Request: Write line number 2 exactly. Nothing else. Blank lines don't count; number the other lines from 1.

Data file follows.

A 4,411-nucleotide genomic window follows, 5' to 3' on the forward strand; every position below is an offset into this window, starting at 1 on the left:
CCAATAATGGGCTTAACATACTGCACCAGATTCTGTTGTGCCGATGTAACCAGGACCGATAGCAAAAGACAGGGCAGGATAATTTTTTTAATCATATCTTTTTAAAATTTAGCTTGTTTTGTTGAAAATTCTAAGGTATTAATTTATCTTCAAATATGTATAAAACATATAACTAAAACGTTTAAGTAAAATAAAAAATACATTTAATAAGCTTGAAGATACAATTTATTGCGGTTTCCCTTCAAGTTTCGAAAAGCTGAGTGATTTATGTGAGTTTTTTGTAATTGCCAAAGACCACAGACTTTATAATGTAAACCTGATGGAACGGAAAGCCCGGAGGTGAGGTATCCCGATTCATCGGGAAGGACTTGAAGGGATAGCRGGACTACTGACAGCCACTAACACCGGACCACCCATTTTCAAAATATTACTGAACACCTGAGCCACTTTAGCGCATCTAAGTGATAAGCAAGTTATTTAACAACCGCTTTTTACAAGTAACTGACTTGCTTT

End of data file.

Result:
CCAATAATGGGCTTAACATACTGCACCAGATTCTGTTGTGCCGATGTAACCAGGACCGATAGCAAAAGACAGGGCAGGATAATTTTTTTAATCATATCTTTTTAAAATTTAGCTTGTTTTGTTGAAAATTCTAAGGTATTAATTTATCTTCAAATATGTATAAAACATATAACTAAAACGTTTAAGTAAAATAAAAAATACATTTAATAAGCTTGAAGATACAATTTATTGCGGTTTCCCTTCAAGTTTCGAAAAGCTGAGTGATTTATGTGAGTTTTTTGTAATTGCCAAAGACCACAGACTTTATAATGTAAACCTGATGGAACGGAAAGCCCGGAGGTGAGGTATCCCGATTCATCGGGAAGGACTTGAAGGGATAGCRGGACTACTGACAGCCACTAACACCGGACCACCCATTTTCAAAATATTACTGAACACCTGAGCCACTTTAGCGCATCTAAGTGATAAGCAAGTTATTTAACAACCGCTTTTTACAAGTAACTGACTTGCTTT